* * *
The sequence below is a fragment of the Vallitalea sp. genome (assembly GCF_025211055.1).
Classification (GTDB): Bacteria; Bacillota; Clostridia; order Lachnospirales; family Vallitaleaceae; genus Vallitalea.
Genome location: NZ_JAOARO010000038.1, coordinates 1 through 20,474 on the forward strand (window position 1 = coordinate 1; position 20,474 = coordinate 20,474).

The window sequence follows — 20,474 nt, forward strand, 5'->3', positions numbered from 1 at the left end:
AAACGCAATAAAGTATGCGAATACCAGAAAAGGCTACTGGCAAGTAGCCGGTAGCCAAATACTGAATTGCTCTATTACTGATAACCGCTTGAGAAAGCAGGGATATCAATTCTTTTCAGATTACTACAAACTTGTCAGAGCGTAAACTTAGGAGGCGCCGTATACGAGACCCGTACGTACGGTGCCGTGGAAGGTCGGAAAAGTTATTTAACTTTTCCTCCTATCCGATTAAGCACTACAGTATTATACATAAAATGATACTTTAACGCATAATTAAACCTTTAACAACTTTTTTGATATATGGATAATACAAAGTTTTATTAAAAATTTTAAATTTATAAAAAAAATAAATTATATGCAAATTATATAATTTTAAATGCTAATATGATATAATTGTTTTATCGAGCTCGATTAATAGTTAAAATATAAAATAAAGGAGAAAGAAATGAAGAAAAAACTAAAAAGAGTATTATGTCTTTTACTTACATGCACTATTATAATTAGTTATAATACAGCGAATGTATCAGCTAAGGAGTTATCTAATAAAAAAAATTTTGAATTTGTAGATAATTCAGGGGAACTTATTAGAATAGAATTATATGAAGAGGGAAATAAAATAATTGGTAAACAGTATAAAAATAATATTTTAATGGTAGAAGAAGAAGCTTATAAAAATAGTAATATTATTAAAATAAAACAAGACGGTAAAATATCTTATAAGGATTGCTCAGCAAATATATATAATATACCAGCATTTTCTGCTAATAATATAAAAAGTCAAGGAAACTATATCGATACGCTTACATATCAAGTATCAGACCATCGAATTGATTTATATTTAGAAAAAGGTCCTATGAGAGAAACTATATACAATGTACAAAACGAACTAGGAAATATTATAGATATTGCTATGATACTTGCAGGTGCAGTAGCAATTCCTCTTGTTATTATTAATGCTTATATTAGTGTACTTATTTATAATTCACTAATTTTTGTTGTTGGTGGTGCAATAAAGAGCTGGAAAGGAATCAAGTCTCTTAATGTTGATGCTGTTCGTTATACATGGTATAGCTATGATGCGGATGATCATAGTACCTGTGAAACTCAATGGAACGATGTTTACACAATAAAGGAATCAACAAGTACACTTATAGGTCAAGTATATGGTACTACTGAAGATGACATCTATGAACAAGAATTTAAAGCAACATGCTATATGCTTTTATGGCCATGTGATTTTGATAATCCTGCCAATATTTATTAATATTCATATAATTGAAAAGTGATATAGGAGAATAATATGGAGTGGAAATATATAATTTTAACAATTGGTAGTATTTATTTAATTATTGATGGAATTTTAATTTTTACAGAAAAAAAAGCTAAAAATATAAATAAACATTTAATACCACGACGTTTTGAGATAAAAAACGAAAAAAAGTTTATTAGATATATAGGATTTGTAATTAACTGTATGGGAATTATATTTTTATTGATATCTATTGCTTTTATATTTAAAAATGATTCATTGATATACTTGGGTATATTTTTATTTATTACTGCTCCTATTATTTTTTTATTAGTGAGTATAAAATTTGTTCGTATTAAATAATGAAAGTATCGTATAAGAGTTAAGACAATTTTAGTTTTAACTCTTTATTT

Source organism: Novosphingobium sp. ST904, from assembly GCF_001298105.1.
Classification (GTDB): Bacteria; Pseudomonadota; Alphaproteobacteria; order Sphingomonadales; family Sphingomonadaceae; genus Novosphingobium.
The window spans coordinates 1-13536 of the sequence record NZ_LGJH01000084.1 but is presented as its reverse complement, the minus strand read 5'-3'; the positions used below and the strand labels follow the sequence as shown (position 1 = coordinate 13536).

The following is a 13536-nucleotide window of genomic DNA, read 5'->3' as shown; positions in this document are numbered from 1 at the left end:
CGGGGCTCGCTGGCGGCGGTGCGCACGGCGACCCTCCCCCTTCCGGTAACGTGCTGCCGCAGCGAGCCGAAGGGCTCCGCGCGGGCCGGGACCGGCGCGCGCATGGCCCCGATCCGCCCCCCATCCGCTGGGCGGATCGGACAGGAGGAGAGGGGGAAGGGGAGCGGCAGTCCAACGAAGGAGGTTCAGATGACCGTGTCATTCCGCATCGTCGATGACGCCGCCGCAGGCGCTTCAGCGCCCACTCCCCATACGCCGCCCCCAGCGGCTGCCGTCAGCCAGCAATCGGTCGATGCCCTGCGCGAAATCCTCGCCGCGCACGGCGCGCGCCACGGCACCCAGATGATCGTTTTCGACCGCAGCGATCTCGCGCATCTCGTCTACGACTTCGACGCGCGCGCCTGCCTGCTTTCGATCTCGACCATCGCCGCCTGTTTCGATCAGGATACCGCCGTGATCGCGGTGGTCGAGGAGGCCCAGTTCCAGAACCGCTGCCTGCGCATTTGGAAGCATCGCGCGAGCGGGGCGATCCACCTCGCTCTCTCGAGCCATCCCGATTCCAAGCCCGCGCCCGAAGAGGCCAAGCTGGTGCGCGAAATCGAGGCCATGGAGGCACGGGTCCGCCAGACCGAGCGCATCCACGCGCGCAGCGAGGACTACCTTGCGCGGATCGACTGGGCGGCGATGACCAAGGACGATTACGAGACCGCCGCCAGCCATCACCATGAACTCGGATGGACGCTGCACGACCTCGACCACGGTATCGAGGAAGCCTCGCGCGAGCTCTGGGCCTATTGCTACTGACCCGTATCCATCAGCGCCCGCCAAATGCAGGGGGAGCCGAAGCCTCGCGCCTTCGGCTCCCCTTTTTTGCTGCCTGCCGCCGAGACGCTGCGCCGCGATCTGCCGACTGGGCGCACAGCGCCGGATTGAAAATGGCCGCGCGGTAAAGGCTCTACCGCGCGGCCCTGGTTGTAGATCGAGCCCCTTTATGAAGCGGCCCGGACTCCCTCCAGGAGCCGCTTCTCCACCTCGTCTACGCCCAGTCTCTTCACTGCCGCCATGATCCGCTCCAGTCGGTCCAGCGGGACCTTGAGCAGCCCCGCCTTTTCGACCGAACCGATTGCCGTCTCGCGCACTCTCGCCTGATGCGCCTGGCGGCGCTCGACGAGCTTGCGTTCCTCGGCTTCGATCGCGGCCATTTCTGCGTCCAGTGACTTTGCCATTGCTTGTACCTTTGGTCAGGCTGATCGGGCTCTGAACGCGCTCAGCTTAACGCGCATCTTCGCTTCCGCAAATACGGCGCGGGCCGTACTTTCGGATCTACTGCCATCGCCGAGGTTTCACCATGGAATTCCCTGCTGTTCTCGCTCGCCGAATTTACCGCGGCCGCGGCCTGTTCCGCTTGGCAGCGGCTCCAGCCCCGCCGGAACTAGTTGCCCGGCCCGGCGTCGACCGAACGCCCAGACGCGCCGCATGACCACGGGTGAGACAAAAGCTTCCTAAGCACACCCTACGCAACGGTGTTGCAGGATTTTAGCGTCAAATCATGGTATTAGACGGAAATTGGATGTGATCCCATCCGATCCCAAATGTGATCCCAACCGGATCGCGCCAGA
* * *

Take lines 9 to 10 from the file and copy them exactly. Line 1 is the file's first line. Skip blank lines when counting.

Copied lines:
The following is a 13536-nucleotide window of genomic DNA, read 5'->3' as shown; positions in this document are numbered from 1 at the left end:
CGGGGCTCGCTGGCGGCGGTGCGCACGGCGACCCTCCCCCTTCCGGTAACGTGCTGCCGCAGCGAGCCGAAGGGCTCCGCGCGGGCCGGGACCGGCGCGCGCATGGCCCCGATCCGCCCCCCATCCGCTGGGCGGATCGGACAGGAGGAGAGGGGGAAGGGGAGCGGCAGTCCAACGAAGGAGGTTCAGATGACCGTGTCATTCCGCATCGTCGATGACGCCGCCGCAGGCGCTTCAGCGCCCACTCCCCATACGCCGCCCCCAGCGGCTGCCGTCAGCCAGCAATCGGTCGATGCCCTGCGCGAAATCCTCGCCGCGCACGGCGCGCGCCACGGCACCCAGATGATCGTTTTCGACCGCAGCGATCTCGCGCATCTCGTCTACGACTTCGACGCGCGCGCCTGCCTGCTTTCGATCTCGACCATCGCCGCCTGTTTCGATCAGGATACCGCCGTGATCGCGGTGGTCGAGGAGGCCCAGTTCCAGAACCGCTGCCTGCGCATTTGGAAGCATCGCGCGAGCGGGGCGATCCACCTCGCTCTCTCGAGCCATCCCGATTCCAAGCCCGCGCCCGAAGAGGCCAAGCTGGTGCGCGAAATCGAGGCCATGGAGGCACGGGTCCGCCAGACCGAGCGCATCCACGCGCGCAGCGAGGACTACCTTGCGCGGATCGACTGGGCGGCGATGACCAAGGACGATTACGAGACCGCCGCCAGCCATCACCATGAACTCGGATGGACGCTGCACGACCTCGACCACGGTATCGAGGAAGCCTCGCGCGAGCTCTGGGCCTATTGCTACTGACCCGTATCCATCAGCGCCCGCCAAATGCAGGGGGAGCCGAAGCCTCGCGCCTTCGGCTCCCCTTTTTTGCTGCCTGCCGCCGAGACGCTGCGCCGCGATCTGCCGACTGGGCGCACAGCGCCGGATTGAAAATGGCCGCGCGGTAAAGGCTCTACCGCGCGGCCCTGGTTGTAGATCGAGCCCCTTTATGAAGCGGCCCGGACTCCCTCCAGGAGCCGCTTCTCCACCTCGTCTACGCCCAGTCTCTTCACTGCCGCCATGATCCGCTCCAGTCGGTCCAGCGGGACCTTGAGCAGCCCCGCCTTTTCGACCGAACCGATTGCCGTCTCGCGCACTCTCGCCTGATGCGCCTGGCGGCGCTCGACGAGCTTGCGTTCCTCGGCTTCGATCGCGGCCATTTCTGCGTCCAGTGACTTTGCCATTGCTTGTACCTTTGGTCAGGCTGATCGGGCTCTGAACGCGCTCAGCTTAACGCGCATCTTCGCTTCCGCAAATACGGCGCGGGCCGTACTTTCGGATCTACTGCCATCGCCGAGGTTTCACCATGGAATTCCCTGCTGTTCTCGCTCGCCGAATTTACCGCGGCCGCGGCCTGTTCCGCTTGGCAGCGGCTCCAGCCCCGCCGGAACTAGTTGCCCGGCCCGGCGTCGACCGAACGCCCAGACGCGCCGCATGACCACGGGTGAGACAAAAGCTTCCTAAGCACACCCTACGCAACGGTGTTGCAGGATTTTAGCGTCAAATCATGGTATTAGACGGAAATTGGATGTGATCCCATCCGATCCCAAATGTGATCCCAACCGGATCGCGCCAGA